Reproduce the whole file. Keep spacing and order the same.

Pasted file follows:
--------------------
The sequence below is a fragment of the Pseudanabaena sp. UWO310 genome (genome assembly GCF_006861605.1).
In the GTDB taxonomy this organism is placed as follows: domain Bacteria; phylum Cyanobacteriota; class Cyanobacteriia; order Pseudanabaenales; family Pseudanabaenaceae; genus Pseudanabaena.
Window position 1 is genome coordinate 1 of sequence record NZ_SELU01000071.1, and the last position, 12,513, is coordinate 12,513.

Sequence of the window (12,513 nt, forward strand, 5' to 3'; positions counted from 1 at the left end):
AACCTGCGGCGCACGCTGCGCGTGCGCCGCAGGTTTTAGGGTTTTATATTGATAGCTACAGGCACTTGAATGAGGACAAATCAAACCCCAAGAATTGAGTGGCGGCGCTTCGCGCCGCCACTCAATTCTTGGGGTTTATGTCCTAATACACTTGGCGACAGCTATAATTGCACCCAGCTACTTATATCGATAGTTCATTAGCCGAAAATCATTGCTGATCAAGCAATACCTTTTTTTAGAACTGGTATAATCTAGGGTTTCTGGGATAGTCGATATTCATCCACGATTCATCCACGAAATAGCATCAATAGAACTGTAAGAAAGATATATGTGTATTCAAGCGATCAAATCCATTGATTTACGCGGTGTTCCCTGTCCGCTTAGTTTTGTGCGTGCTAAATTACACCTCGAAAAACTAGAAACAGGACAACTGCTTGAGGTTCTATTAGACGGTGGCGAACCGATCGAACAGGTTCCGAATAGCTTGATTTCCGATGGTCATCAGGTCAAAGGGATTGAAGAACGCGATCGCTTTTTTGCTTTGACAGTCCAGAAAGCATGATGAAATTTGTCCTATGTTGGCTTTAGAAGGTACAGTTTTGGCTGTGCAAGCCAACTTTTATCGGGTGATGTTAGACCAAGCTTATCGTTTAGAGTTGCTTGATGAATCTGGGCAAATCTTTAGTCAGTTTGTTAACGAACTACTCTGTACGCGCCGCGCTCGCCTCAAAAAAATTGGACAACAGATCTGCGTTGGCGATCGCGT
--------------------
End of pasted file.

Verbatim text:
The sequence below is a fragment of the Pseudanabaena sp. UWO310 genome (genome assembly GCF_006861605.1).
In the GTDB taxonomy this organism is placed as follows: domain Bacteria; phylum Cyanobacteriota; class Cyanobacteriia; order Pseudanabaenales; family Pseudanabaenaceae; genus Pseudanabaena.
Window position 1 is genome coordinate 1 of sequence record NZ_SELU01000071.1, and the last position, 12,513, is coordinate 12,513.

Sequence of the window (12,513 nt, forward strand, 5' to 3'; positions counted from 1 at the left end):
AACCTGCGGCGCACGCTGCGCGTGCGCCGCAGGTTTTAGGGTTTTATATTGATAGCTACAGGCACTTGAATGAGGACAAATCAAACCCCAAGAATTGAGTGGCGGCGCTTCGCGCCGCCACTCAATTCTTGGGGTTTATGTCCTAATACACTTGGCGACAGCTATAATTGCACCCAGCTACTTATATCGATAGTTCATTAGCCGAAAATCATTGCTGATCAAGCAATACCTTTTTTTAGAACTGGTATAATCTAGGGTTTCTGGGATAGTCGATATTCATCCACGATTCATCCACGAAATAGCATCAATAGAACTGTAAGAAAGATATATGTGTATTCAAGCGATCAAATCCATTGATTTACGCGGTGTTCCCTGTCCGCTTAGTTTTGTGCGTGCTAAATTACACCTCGAAAAACTAGAAACAGGACAACTGCTTGAGGTTCTATTAGACGGTGGCGAACCGATCGAACAGGTTCCGAATAGCTTGATTTCCGATGGTCATCAGGTCAAAGGGATTGAAGAACGCGATCGCTTTTTTGCTTTGACAGTCCAGAAAGCATGATGAAATTTGTCCTATGTTGGCTTTAGAAGGTACAGTTTTGGCTGTGCAAGCCAACTTTTATCGGGTGATGTTAGACCAAGCTTATCGTTTAGAGTTGCTTGATGAATCTGGGCAAATCTTTAGTCAGTTTGTTAACGAACTACTCTGTACGCGCCGCGCTCGCCTCAAAAAAATTGGACAACAGATCTGCGTTGGCGATCGCGT